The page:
Does the 3% SDLT surcharge apply to the acquisition by one tenant in common of the interest of the other?


“A and B own property as tenants in common 50/50. B dies and doesn’t leave her share in the property to A. B’s estate has agreed to sell her share to him for £65,000. This is A’s main residence.

I’m proposing dealing with it by a deed of assignment of beneficial interest and making an application in form RX3 to have the form A restriction moved.

It’s above the £40,000 so a notifiable transaction.

If the client doesn’t own another property I do not believe any SDLT will be payable.  I’m checking whether he does own another property but if he did on the basis that he would not be replacing his main residence as it is the same would the 3% be payable? Madness if it does?!!”

Source: BLG Member 


If the interest A is acquiring is a ‘major interest’ (see below) and A has a major interest worth £40,000 or more in another dwelling (and that interest is not subject to a lease with an unexpired term of more than 21 years), you are correct that the 3% surcharge will apply unless A is replacing his only or main residence.  This will not be the case here as the dwelling in which he is acquiring the remaining 50% is the same as that in which he currently lives.

A ‘major interest’ is defined in section 117(2) FA 2003 as follows:

‘In relation to land in England or Wales, …

(a) an estate in fee simple absolute, or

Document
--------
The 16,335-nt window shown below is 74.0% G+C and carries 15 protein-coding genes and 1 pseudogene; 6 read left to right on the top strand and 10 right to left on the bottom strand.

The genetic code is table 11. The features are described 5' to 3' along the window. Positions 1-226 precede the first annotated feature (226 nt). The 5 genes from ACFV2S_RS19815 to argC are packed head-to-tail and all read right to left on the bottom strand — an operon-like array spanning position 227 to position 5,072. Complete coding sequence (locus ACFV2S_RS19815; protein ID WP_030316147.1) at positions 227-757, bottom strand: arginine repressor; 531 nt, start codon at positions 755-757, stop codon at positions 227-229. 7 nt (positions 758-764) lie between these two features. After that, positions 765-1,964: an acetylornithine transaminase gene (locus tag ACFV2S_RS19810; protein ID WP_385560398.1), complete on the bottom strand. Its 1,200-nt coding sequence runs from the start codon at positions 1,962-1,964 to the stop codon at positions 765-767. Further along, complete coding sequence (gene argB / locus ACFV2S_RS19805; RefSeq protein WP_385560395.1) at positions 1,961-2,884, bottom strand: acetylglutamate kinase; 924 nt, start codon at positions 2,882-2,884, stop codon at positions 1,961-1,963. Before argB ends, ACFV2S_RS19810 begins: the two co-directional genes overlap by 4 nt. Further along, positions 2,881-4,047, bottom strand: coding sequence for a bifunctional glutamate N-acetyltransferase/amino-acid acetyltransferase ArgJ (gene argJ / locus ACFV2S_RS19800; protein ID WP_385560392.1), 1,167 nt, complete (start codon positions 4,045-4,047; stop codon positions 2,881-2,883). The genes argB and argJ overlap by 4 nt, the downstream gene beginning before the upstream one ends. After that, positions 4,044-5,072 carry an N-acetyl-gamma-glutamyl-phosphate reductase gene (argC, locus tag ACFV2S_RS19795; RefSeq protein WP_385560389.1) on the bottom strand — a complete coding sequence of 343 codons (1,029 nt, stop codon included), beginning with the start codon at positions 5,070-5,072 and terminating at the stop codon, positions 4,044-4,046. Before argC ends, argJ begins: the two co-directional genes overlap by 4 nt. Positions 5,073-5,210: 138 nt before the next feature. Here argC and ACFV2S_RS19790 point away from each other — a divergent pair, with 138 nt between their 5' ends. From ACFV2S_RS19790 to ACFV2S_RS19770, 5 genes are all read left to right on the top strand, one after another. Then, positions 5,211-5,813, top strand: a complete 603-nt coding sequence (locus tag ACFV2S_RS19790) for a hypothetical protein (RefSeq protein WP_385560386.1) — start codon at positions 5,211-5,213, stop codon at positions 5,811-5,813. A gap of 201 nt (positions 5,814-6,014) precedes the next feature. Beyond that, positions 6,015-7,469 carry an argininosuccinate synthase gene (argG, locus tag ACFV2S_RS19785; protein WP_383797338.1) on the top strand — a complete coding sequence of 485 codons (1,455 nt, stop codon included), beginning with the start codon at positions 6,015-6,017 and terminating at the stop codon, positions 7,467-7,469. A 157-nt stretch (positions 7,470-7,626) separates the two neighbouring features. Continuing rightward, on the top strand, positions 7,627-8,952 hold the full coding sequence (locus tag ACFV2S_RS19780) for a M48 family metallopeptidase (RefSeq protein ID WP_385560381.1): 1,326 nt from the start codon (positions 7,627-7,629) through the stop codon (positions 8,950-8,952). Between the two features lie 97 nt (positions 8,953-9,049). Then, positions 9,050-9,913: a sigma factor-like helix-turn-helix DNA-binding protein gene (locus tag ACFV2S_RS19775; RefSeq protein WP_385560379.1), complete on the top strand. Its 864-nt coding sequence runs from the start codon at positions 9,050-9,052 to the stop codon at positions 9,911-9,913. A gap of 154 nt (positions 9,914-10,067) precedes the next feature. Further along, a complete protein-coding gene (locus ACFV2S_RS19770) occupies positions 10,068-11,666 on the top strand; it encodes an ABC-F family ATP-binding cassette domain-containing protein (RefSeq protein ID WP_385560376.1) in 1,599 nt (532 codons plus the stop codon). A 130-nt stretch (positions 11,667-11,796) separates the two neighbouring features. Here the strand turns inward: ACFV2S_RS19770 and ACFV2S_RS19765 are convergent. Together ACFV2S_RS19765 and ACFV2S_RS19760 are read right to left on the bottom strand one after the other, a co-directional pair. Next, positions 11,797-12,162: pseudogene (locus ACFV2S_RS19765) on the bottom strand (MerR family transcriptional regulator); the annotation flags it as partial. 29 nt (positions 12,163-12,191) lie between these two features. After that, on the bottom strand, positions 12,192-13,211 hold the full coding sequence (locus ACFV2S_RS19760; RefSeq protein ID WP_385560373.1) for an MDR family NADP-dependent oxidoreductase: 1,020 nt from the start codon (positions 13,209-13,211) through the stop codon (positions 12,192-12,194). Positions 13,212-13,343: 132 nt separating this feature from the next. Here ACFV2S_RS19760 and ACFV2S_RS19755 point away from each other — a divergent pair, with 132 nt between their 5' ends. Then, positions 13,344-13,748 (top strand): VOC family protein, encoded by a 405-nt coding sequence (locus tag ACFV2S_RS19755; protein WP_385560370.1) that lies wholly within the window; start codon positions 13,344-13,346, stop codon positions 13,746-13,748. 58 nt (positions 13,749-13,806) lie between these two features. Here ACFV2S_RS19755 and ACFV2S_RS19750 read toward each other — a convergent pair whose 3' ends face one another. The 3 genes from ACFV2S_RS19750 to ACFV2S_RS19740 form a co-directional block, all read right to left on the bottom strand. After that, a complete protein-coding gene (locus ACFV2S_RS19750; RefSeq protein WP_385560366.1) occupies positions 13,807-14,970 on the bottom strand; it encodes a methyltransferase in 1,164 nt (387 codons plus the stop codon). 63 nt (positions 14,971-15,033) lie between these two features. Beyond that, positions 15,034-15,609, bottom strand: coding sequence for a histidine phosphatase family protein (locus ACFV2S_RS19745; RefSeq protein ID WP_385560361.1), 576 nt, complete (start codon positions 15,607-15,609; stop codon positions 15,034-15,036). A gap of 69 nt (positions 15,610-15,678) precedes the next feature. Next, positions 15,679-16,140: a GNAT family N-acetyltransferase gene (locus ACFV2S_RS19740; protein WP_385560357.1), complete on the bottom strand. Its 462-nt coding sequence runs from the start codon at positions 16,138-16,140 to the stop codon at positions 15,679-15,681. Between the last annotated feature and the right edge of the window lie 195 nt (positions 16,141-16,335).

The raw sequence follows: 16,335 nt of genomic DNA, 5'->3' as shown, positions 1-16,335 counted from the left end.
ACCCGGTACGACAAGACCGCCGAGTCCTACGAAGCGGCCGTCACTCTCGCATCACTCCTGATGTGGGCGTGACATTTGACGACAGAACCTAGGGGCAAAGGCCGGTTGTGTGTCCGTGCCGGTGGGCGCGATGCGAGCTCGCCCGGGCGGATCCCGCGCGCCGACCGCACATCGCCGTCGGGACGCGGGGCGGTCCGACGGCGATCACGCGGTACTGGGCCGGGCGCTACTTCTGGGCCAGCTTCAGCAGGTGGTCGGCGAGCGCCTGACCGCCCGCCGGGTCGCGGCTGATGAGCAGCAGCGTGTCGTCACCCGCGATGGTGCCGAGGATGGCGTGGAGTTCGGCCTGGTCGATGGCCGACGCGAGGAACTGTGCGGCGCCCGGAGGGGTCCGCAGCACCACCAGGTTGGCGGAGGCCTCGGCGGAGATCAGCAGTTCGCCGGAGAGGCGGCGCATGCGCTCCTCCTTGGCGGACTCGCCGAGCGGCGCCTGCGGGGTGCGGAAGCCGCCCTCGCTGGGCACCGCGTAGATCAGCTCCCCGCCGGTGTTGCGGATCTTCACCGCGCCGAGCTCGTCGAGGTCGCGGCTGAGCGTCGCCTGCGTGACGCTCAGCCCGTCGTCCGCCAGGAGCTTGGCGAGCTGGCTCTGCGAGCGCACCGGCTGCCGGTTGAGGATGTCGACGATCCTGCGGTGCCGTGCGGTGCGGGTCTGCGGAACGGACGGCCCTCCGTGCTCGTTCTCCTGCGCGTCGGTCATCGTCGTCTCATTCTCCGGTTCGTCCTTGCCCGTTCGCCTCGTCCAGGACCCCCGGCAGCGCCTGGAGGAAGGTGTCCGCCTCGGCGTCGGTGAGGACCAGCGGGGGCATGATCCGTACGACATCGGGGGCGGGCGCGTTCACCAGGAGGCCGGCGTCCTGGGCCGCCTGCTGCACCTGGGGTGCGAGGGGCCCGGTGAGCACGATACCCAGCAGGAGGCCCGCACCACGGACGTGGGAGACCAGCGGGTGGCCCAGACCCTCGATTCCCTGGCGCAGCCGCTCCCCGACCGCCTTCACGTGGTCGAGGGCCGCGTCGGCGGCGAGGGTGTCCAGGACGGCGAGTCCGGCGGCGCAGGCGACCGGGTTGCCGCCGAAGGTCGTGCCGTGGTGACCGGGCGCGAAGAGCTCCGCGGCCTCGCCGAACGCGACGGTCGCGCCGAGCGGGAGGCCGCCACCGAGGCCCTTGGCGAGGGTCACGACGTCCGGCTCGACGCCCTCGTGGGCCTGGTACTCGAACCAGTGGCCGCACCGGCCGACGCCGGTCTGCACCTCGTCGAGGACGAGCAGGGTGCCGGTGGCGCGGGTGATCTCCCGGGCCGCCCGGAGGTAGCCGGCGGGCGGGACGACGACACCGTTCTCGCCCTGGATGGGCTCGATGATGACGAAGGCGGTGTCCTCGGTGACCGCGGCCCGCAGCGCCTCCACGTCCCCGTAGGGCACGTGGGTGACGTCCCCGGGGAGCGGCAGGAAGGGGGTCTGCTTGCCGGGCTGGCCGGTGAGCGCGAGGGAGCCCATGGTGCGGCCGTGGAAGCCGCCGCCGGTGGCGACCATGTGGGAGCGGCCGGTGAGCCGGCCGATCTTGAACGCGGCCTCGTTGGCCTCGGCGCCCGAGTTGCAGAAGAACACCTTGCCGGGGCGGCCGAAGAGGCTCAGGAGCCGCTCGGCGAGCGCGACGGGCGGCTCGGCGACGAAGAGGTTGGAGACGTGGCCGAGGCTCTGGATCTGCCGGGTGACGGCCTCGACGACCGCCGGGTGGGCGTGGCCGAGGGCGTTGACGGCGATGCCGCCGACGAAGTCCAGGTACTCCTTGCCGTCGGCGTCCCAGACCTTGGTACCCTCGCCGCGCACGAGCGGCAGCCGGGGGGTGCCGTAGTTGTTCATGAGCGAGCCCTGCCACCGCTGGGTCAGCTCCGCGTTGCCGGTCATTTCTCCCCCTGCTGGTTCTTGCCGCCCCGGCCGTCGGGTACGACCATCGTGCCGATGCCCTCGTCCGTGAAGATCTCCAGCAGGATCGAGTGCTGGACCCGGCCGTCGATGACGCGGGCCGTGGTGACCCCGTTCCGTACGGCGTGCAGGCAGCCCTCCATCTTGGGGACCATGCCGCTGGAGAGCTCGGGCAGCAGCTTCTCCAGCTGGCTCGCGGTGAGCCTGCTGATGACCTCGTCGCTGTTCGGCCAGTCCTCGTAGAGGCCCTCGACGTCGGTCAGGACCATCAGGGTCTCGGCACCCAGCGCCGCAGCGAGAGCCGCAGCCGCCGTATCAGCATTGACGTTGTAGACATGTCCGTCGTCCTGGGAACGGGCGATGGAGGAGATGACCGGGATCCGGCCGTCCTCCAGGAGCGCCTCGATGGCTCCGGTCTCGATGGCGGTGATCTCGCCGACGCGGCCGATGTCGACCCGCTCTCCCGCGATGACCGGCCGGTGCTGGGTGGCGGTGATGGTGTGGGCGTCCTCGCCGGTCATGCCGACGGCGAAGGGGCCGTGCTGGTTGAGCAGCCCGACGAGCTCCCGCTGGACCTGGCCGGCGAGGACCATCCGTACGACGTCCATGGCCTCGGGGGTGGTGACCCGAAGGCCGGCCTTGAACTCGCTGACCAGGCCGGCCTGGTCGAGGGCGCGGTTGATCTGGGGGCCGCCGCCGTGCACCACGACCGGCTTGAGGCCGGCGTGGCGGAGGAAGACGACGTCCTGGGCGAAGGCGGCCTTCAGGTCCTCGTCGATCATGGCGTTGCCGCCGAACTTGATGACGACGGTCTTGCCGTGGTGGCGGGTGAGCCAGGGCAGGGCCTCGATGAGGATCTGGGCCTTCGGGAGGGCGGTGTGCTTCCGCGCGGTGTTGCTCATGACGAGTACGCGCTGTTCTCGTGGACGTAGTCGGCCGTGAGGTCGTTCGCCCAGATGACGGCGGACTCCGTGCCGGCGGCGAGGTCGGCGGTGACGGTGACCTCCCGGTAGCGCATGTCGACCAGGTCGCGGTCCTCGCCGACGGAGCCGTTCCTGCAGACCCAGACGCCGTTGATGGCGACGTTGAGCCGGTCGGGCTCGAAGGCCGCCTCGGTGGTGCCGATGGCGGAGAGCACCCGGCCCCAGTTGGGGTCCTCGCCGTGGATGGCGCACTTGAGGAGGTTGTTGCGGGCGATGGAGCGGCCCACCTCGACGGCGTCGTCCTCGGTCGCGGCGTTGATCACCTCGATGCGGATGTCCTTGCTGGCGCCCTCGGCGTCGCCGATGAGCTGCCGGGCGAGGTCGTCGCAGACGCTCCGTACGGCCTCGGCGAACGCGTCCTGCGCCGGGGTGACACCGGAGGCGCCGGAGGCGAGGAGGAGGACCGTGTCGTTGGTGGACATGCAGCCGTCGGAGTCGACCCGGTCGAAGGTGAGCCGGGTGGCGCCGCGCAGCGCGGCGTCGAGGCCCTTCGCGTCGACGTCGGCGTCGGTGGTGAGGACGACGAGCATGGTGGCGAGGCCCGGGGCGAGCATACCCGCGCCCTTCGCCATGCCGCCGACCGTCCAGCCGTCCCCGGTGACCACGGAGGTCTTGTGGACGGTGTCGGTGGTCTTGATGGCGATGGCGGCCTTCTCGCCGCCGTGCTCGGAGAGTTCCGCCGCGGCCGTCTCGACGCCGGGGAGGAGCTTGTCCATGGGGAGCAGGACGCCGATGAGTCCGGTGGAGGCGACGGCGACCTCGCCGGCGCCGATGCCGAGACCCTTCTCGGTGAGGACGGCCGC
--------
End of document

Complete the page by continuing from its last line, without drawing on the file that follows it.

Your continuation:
(b) a term of years absolute, whether subsisting at law or in equity.’

In SDLT Technical News No. 5 (August 2007) HMRC said:

‘Our view is that the definition is, as the wording suggests, intended to mirror the wording of LPA 1925 s 1(1).  The words “in equity” are intended to extend the scope of “major interest” to equitable interests which are equivalent to an estate capable of subsisting at law.’

There is a view that an undivided share is not a major interest for most  SDLT purposes (including  the 3% surcharge) as it is an interest in the equitable estate of beneficial co-owners and is not a legal estate.  In other words, the major interest is what is owned together, not the interest of each co-owner.  This conclusion is supported by the fact that in certain parts of the SDLT legislation, for  example, paragraph 6F(7)(b) of Schedule 4A, an undivided share in a major interest is expressly included as a major interest but not in Schedule 4ZA (the surcharge provisions).  However this is not HMRC’s view (see Notes on page 26 of the Guidance Note on ‘Stamp duty land tax – Higher rates for purchases of additional residential properties’– November 2016).  The safer course must be to assume that a co-ownership interest is caught by section 117(2).

At the time of publication this response was correct however as tax legislation and practice change from time-to-time you should take specific advice before taking any action.

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